The efficiency case for pricing is very strong and rejected by few. It’s the only practical way to manage traffic congestion. Its great virtue is that it prioritises travellers according to the value of their trip purpose. It also reduces accidents, as well as transport-related emissions and pollution.
The key concern of those with misgivings is the equity implications of congestion pricing. I don’t think it can be doubted that richer people will be better placed to buy road space. But I think there are a number of other issues that also need to be considered here.
First, it’s not clear that putting a price on road space would be significantly more inequitable than traffic congestion, although we know the latter is much less efficient. If they’re much the same on this criterion, then pricing should be preferred.
Second, travellers at all income levels make high value trips they are prepared to pay for. The factory worker running late to collect her children from child care is likely to value the option of paying a few dollars premium to avoid severe traffic congestion. There’s an analogy here with taxis – we know they’re cheaper in real terms for the rich but do we really imagine they are the only ones who use them? If we didn’t currently have them, would we bar their introduction on equity grounds?
Third, even if the rich benefit disproportionately, congestion pricing might still improve the position of lower income travellers in absolute terms. For example, they might be better off if it means funds otherwise devoted to road building are made available for public transport and schools; if the revenue from pricing is applied to public transport; or if there is less pollution from cars in their neighbourhood.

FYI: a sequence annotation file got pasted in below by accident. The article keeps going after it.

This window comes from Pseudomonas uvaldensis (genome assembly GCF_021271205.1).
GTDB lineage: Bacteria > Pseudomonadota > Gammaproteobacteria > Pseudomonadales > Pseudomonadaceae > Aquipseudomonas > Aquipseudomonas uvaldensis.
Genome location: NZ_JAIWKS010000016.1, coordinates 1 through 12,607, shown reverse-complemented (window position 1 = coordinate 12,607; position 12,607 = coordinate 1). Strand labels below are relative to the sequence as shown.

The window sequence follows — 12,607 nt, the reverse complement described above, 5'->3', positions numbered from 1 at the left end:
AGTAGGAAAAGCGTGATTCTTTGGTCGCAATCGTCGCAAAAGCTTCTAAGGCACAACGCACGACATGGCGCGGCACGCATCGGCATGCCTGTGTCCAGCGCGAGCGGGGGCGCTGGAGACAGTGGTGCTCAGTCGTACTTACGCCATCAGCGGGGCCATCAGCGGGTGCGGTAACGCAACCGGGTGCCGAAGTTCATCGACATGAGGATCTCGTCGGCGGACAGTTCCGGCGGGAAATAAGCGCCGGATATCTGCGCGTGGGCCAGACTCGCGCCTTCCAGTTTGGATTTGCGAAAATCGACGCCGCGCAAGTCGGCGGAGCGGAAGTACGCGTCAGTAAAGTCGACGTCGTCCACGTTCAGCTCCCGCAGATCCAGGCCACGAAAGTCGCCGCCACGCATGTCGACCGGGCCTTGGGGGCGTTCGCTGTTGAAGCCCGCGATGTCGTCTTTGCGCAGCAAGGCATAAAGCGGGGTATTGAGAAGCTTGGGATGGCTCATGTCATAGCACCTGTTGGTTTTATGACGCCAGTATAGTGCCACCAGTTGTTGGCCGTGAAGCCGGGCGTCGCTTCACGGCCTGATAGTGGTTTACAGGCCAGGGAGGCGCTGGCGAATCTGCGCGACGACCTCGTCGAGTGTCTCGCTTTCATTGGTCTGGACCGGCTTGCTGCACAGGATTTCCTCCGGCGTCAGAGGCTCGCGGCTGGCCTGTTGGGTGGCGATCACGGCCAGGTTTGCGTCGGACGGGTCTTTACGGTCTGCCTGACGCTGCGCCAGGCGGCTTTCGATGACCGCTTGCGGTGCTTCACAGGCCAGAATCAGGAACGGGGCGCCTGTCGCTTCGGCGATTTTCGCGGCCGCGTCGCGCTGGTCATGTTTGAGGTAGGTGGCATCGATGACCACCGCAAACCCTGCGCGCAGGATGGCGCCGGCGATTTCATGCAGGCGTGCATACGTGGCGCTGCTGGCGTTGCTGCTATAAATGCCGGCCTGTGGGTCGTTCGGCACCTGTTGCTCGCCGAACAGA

Finally, it is possible to make direct payments to those on lower incomes to compensate them for the higher out-of-pocket costs of congestion pricing. This is what we do with other scarce resources like water.
The biggest obstacle to congestion pricing is political. Governments charge us for virtually all other resources – even education includes supposedly voluntary “parent contributions” – but road space is a sacred cow. Hypothecating the revenue from pricing to fund public transport improvements is therefore vital, as is rolling fixed charges like rego and insurance into the variable price where possible. Another option is to implement pricing progressively, starting with discretionary HOT (High Occupancy and Tolled) freeway lanes.
But the key point I want to emphasise is that effective public transport promotion demands simultaneous advocacy of congestion pricing. They are opposite sides of the same coin, yin and yang, etc.
NOTE: My emphasis here is on congestion pricing, but I think more broadly we should be pricing road space to reflect its true social cost. That’s effectively provided by the $0.38 per litre excise tax on petrol, but it’s too low, isn’t indexed and of course doesn’t reflect prevailing road conditions e.g. presence of congestion.